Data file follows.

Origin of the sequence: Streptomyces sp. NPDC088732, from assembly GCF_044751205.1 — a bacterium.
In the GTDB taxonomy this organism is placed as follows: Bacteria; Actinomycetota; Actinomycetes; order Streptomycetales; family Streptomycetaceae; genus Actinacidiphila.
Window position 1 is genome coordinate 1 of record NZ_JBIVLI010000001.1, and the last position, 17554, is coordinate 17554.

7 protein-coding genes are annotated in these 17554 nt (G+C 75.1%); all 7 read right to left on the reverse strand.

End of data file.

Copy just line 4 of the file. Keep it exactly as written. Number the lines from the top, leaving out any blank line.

7 protein-coding genes are annotated in these 17554 nt (G+C 75.1%); all 7 read right to left on the reverse strand.